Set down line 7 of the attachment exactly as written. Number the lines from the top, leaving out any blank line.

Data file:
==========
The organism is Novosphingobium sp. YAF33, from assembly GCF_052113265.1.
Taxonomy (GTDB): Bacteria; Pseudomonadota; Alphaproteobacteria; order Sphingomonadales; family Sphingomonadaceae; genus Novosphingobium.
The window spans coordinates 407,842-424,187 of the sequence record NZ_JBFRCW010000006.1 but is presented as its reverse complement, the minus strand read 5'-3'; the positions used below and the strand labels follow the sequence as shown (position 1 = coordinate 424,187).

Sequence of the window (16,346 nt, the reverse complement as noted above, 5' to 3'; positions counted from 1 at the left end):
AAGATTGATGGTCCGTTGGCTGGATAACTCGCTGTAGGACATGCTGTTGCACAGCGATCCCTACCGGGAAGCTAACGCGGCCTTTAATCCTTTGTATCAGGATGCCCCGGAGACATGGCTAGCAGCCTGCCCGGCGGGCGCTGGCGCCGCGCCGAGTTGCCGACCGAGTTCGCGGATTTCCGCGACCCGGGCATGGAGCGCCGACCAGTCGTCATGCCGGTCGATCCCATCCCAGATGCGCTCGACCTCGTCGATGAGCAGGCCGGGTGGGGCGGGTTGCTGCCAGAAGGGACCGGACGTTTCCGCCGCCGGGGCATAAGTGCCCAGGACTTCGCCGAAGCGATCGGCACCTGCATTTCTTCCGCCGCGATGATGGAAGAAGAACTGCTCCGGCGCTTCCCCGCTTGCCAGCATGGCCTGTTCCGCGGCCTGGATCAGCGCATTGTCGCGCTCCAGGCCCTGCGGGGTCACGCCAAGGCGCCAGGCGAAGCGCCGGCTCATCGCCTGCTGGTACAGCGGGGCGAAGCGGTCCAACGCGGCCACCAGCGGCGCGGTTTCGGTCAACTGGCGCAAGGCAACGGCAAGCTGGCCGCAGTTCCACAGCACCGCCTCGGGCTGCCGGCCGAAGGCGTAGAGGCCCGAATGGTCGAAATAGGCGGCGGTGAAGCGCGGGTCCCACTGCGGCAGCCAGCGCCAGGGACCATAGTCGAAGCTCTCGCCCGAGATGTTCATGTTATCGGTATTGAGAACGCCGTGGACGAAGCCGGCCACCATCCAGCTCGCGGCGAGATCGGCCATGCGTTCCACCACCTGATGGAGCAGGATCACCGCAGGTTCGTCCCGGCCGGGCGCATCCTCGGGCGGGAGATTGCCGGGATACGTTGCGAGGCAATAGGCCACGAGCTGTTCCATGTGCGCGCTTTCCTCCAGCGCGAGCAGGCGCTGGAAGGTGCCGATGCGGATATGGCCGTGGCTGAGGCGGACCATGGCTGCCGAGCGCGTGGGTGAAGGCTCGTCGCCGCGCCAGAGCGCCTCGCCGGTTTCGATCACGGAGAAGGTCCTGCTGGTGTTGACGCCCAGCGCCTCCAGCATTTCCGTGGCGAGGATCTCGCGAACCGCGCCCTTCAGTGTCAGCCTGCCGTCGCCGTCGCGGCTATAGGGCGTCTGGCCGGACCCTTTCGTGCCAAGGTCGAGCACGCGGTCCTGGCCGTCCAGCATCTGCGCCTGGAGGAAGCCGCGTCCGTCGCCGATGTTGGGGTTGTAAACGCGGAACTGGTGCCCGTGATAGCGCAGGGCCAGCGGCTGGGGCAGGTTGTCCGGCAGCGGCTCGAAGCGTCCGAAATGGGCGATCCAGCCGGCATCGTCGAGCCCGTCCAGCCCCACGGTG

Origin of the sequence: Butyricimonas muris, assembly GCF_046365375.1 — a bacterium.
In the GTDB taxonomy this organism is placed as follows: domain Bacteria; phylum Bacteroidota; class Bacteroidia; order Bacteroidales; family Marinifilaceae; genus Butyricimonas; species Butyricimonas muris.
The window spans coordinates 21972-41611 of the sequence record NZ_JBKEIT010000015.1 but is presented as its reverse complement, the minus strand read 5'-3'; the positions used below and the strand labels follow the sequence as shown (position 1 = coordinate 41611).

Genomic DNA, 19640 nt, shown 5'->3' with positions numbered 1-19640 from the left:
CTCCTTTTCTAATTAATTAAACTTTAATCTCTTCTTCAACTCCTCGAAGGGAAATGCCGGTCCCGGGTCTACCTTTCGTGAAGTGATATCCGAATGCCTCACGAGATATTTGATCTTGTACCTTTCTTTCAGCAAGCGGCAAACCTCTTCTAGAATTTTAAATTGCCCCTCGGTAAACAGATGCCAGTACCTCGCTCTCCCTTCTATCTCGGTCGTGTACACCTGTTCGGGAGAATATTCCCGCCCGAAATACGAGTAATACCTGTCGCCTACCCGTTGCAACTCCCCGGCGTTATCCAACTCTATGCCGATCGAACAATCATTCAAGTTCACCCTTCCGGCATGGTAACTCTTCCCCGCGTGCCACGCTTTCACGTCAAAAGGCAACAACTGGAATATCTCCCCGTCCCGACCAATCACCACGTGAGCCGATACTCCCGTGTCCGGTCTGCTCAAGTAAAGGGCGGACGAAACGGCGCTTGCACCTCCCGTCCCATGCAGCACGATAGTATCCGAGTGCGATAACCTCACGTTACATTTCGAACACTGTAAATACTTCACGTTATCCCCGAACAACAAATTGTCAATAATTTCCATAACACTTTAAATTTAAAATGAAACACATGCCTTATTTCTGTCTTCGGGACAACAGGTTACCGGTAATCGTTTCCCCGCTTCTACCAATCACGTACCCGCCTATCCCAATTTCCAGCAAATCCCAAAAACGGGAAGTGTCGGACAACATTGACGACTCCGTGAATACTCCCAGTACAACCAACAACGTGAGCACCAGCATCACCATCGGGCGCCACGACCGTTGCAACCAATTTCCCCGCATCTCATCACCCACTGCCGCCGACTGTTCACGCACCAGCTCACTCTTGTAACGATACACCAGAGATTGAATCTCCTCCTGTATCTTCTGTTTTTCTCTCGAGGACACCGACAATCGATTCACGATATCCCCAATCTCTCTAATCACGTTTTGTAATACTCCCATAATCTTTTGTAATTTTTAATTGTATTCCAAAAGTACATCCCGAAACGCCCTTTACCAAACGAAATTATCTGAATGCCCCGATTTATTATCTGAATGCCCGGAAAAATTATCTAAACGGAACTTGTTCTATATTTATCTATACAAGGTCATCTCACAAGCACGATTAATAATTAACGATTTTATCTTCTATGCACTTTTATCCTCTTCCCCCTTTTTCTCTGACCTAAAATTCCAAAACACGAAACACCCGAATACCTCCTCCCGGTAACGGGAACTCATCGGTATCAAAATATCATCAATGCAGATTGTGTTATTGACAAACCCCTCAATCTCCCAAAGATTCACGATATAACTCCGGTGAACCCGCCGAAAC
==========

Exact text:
In the GTDB taxonomy this organism is placed as follows: domain Bacteria; phylum Bacteroidota; class Bacteroidia; order Bacteroidales; family Marinifilaceae; genus Butyricimonas; species Butyricimonas muris.